With the recent surge of renewable energy projects, driven by accelerated cost reductions, centralized energy production is becoming less and less attractive.
(Note the community microgrid island graphic has both power and geothermal with a centralized management platform. Originated in Germany. Art)
A microgrid is designed to provide uninterrupted power and can balance load demands for a company or organization with changing power needs. It can operate either as part of the traditional grid or independently (or both). Since microgrids are not dependant on the traditional grid, their stability in challenging situations (eg. heavy weather and power outages) offers enhanced resiliency for communities and businesses. Microgrids also allow for power to be generated locally, rather than transmitted from one central utility source, therefore making it easier to keep it safe from physical and cyber threats. Also, sophisticated software can allow operators to optimize power usage based on demand, utility prices, and other factors.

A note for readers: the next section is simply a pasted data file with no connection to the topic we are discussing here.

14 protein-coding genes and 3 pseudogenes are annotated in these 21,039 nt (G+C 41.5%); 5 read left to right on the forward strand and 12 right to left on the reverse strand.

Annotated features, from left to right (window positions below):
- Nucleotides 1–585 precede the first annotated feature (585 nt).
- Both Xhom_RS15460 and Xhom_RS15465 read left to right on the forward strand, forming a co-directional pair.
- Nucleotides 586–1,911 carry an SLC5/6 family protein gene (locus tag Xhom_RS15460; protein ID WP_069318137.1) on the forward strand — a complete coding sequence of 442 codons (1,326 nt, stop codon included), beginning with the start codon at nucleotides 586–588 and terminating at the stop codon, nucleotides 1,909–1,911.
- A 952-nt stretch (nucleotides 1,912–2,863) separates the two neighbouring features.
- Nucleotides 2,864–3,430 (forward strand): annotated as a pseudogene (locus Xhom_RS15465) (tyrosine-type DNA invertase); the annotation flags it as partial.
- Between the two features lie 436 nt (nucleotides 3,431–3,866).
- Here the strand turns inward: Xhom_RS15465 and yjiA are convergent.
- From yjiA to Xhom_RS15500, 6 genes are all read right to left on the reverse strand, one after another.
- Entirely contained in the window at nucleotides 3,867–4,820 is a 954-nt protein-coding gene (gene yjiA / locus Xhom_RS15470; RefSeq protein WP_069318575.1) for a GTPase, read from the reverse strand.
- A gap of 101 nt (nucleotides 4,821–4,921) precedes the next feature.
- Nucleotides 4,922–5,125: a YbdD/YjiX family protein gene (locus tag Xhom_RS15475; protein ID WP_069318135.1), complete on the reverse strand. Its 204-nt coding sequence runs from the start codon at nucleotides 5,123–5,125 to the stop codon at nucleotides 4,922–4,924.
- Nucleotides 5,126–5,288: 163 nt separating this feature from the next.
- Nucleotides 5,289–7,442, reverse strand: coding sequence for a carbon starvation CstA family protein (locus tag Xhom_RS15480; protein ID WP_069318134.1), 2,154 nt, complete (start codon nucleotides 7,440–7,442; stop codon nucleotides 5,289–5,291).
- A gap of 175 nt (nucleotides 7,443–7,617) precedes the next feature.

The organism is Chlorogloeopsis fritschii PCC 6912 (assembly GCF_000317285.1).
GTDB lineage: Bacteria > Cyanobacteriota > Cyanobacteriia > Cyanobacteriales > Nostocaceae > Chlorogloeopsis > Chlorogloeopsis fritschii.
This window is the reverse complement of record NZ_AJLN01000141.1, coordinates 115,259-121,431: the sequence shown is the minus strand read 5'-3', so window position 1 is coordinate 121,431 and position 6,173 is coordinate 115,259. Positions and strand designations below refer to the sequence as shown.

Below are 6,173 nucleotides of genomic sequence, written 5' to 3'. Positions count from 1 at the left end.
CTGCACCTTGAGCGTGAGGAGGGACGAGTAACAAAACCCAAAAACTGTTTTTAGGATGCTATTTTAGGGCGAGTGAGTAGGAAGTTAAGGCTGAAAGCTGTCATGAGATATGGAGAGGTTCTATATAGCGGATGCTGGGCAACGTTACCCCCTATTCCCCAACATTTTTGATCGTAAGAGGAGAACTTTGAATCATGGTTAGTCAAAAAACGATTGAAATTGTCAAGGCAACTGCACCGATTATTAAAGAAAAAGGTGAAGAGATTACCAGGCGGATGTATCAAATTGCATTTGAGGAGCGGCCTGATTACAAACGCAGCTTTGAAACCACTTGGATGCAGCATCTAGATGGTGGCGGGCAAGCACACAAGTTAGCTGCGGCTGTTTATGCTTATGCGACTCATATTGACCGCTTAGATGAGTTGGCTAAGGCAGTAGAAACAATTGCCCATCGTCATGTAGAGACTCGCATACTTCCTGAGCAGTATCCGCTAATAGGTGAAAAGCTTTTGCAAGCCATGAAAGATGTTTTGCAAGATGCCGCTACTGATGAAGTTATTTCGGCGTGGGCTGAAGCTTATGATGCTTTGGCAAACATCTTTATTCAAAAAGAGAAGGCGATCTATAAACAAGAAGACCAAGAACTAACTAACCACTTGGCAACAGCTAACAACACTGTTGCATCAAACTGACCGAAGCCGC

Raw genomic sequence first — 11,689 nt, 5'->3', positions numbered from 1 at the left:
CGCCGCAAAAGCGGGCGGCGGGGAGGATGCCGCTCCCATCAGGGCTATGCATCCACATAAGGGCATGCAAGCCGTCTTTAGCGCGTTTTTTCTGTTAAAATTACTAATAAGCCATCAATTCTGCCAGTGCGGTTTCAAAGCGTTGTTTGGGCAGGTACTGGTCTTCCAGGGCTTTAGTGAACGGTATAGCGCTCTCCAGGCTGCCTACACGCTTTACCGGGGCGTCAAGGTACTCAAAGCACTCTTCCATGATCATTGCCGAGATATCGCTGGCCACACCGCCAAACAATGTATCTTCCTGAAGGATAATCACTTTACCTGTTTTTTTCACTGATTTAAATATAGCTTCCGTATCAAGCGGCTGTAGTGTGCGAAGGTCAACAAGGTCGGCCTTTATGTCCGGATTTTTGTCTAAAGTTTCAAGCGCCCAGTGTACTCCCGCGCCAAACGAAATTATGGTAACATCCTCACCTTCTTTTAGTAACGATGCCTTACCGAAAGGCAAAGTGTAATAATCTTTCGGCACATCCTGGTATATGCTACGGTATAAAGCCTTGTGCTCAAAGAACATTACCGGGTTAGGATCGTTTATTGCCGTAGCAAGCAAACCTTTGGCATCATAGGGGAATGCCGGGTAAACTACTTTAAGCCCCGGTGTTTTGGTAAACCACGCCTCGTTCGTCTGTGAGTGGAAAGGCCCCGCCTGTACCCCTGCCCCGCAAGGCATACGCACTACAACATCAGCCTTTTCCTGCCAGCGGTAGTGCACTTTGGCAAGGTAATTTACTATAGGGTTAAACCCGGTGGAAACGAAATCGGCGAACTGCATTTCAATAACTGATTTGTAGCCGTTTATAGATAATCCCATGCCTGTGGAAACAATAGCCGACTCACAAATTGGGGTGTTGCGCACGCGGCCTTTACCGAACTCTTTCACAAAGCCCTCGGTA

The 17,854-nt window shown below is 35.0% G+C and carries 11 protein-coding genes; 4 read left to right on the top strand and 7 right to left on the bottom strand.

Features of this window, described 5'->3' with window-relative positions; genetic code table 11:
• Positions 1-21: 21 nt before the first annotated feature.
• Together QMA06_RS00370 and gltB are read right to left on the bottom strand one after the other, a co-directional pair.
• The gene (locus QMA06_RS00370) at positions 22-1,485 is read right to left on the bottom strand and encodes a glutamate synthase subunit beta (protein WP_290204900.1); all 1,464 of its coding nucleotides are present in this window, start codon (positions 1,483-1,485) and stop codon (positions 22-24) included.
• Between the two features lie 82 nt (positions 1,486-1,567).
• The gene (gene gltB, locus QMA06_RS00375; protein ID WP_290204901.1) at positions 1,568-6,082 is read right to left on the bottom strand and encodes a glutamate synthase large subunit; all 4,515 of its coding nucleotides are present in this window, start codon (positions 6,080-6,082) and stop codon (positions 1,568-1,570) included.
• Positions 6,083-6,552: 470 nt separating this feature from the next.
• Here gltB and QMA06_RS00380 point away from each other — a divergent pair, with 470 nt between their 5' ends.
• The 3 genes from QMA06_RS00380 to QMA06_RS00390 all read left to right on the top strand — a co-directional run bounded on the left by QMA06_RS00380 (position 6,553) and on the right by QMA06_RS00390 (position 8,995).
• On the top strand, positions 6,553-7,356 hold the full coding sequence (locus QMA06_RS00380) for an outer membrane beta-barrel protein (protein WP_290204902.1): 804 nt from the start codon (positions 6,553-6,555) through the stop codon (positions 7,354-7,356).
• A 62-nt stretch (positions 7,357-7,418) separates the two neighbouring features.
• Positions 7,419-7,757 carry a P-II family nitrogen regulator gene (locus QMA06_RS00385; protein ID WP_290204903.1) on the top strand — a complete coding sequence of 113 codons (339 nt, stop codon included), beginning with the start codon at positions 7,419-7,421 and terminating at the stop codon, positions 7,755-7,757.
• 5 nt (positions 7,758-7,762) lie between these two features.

As the prices of solar panels and wind turbines keep decreasing, more and more business cases for microgrids are emerging, and fast. “I want you to walk away with the conclusion that positive business cases for microgrids are already here,” said Wouter Vermeiden, Manager Business Development at ZOWN, during a webinar on grid-connected microgrids last week. ZOWN, an energy initiative from Energy Exchange Enablers (EXE), develops several types of microgrids, which help to integrate different forms of renewables. Amongst others, they offer microgrid platforms that use a combination of both PV & wind; microgrids that can be linked directly to the energy market; and microgrids that can connect solar PV directly onto a local AC or DC installation, like a factory or stadium. Connecting a microgrid directly to a local demand source allows for some significant benefits, including 50% lower investment costs (compared to network connection), lower transportation costs and a shorter installation period.